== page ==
Testing with Real People

Asked people to hold the cards, observed their behavior and made note of questions they had

After having people physically hold the cards filled with content, I learned that the narrow margins led people to cover the edges of text with their thumbs. This finding informed a decision to increase the margins from 0.125" up to 0.3", making the cards more usable and human-friendly.

What I Did


Over the past week I experimented with InDesign. I watched many tutorials, learned how to use data merge, how to display multiple records by using master pages (kind of, still learning), and worked out many bugs and errors along the way.


Usually I work with inches or pixels, but since the original documents were measured in pica, I learned how to work with picas.

Planning and Prototyping

Quick sketches for 4 cards that fit on an 8.5 x 11" paper and only need to be cut twice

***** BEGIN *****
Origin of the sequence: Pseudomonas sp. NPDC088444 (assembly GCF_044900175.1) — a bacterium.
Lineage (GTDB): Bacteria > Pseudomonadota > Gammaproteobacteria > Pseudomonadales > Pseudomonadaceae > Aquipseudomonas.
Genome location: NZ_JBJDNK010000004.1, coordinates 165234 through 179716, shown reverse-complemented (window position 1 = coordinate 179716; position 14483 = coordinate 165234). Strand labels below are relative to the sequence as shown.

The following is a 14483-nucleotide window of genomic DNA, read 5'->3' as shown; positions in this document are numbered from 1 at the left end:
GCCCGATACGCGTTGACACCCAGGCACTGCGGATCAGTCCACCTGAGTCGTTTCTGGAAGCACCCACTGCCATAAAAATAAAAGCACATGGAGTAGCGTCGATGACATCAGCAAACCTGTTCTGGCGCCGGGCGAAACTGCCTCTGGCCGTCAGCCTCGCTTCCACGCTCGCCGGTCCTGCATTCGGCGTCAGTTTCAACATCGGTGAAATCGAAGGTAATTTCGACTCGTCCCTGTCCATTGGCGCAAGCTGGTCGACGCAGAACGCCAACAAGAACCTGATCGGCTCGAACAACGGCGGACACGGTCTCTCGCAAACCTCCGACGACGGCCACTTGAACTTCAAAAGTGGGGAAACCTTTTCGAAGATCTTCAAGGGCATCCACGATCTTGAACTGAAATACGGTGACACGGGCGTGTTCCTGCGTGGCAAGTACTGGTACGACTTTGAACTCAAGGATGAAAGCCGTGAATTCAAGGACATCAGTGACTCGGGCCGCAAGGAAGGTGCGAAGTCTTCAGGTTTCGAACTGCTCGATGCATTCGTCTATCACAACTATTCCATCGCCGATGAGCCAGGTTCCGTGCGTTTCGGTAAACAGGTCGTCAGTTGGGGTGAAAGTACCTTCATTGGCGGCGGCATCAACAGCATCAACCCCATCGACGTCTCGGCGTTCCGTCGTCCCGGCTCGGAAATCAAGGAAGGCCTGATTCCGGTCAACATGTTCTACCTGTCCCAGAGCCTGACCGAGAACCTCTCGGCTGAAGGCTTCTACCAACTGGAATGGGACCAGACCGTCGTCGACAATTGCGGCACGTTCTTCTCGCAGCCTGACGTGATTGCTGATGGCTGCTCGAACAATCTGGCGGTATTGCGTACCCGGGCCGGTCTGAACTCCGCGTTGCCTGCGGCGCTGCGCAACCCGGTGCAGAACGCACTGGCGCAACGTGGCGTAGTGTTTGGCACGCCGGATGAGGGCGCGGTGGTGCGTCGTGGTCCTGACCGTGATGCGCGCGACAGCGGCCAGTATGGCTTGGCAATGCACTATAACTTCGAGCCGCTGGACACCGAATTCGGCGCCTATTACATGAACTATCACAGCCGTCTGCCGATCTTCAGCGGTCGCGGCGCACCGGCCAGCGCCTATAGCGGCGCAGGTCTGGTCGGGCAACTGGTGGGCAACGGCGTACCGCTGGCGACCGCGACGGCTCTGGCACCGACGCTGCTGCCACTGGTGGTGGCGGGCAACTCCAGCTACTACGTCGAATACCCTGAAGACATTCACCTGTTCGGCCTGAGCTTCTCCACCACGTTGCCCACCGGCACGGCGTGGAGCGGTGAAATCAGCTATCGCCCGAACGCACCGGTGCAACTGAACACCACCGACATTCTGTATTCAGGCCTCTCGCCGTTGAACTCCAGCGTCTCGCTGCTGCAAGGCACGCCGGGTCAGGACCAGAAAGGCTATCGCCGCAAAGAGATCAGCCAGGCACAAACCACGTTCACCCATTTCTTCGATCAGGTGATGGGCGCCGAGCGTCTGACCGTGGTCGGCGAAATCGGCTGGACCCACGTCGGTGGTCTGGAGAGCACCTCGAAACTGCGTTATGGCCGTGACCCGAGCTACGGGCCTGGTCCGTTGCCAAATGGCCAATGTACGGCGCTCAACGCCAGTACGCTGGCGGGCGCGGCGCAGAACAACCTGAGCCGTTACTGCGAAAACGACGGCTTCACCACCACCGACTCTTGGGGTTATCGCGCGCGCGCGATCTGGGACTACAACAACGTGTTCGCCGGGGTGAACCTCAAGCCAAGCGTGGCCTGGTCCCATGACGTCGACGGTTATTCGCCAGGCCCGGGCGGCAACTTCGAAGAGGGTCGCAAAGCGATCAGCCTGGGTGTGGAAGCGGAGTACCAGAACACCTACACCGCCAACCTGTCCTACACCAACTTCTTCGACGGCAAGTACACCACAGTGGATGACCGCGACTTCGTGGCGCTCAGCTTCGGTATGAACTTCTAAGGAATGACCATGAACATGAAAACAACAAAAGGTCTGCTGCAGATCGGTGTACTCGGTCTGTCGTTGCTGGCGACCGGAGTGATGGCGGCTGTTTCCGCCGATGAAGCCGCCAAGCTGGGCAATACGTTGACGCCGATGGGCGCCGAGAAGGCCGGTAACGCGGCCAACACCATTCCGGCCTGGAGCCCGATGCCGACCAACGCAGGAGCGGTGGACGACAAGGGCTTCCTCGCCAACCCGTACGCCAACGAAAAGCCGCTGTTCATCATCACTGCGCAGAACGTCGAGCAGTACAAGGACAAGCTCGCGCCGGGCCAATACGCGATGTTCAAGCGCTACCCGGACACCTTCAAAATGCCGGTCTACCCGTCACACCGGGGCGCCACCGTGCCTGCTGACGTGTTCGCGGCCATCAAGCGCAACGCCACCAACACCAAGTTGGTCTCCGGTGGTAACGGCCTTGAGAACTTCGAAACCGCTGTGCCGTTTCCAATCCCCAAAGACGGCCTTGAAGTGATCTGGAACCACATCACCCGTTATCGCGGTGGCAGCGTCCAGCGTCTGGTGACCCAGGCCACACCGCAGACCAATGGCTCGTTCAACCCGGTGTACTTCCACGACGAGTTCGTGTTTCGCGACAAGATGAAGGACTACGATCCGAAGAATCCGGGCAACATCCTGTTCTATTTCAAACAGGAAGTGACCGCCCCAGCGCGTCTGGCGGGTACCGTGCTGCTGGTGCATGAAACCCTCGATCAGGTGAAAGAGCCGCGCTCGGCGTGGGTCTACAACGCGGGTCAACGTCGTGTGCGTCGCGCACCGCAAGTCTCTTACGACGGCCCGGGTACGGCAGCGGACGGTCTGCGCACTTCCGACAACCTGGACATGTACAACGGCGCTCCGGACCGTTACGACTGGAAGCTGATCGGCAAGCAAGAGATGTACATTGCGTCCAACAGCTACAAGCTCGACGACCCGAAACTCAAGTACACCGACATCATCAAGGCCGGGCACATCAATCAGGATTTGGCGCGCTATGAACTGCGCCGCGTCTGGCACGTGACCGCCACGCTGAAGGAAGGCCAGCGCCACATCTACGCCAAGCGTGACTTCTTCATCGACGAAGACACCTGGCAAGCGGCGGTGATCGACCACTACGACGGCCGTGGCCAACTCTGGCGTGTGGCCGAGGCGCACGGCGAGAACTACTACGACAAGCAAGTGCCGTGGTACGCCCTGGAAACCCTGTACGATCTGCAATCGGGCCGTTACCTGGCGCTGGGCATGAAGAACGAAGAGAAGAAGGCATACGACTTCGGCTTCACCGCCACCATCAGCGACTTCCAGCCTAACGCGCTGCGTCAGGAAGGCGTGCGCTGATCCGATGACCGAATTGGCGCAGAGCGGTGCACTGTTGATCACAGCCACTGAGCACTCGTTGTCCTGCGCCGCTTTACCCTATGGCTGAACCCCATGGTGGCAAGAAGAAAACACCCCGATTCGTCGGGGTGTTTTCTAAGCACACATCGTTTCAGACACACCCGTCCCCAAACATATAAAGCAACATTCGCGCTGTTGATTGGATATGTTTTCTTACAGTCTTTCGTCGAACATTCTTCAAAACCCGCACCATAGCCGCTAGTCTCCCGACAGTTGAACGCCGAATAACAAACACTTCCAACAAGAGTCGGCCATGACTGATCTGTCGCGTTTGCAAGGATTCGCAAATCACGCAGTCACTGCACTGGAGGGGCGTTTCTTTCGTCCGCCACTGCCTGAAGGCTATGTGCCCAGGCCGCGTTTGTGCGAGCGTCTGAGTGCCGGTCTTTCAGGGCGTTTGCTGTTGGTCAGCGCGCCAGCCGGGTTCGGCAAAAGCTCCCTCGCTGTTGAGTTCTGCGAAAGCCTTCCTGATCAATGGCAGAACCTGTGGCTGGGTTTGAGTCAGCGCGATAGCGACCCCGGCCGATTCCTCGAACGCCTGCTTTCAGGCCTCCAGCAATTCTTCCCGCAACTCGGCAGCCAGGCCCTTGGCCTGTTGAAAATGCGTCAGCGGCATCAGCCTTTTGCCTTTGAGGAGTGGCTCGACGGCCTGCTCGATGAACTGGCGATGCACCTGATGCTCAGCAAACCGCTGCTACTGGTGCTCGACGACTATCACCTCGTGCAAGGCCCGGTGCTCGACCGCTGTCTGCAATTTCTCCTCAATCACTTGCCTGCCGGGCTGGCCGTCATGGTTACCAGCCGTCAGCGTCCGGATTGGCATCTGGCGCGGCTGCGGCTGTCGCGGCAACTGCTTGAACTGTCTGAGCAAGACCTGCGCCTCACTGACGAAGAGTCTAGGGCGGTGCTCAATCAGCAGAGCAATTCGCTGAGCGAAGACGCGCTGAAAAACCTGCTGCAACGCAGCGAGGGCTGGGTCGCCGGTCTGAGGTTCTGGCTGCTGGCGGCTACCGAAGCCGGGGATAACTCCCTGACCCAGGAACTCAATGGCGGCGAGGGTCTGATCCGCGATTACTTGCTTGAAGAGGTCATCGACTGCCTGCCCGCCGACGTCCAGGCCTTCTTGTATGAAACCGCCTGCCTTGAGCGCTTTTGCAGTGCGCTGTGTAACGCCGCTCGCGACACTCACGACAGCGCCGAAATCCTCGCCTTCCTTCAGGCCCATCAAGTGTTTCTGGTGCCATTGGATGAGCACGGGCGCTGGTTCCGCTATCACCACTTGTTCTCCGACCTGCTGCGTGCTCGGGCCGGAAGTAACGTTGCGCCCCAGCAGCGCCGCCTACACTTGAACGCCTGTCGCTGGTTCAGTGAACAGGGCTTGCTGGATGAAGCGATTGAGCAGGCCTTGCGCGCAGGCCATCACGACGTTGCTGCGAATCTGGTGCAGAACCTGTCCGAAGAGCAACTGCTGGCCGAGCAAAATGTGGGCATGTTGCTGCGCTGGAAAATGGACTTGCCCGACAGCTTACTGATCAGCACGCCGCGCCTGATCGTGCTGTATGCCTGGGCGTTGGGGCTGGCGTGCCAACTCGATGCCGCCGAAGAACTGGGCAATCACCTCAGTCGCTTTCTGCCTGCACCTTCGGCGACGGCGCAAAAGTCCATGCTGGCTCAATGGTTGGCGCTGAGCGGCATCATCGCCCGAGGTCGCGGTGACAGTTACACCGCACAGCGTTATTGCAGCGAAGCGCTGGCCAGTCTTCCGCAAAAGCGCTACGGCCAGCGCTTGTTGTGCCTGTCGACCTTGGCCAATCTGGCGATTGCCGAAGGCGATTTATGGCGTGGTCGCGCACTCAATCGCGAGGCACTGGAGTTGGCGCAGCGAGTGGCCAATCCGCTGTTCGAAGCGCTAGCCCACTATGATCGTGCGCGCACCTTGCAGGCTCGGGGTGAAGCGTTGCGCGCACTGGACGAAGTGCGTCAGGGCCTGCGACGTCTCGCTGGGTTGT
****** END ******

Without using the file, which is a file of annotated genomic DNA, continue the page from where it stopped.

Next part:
I tested cards with both 0.125" (0p9) and 0.25"(1p6) bleed margin in Illustrator

What I Did

Two weeks ago, I started watching Marc Stickdorn’s talk about service design. I browsed a few articles about service design to gain a basic understanding.

A few days later, I attended an event hosted by the local Service Design meetup group. There I saw presentations which explained the ecosystems of service design, including a case study related to education.

Ecosystem Map by Christopher Robin Roberts

After attending the event I went back and watched the end of Stickdorn’s talk, this time feeling a deeper sense of understanding.

What I Learned

From Stickdorn’s talk, I learned a basic overview of what service design is: designing experiences with the entire end-to-end…

Sumayah Abdulla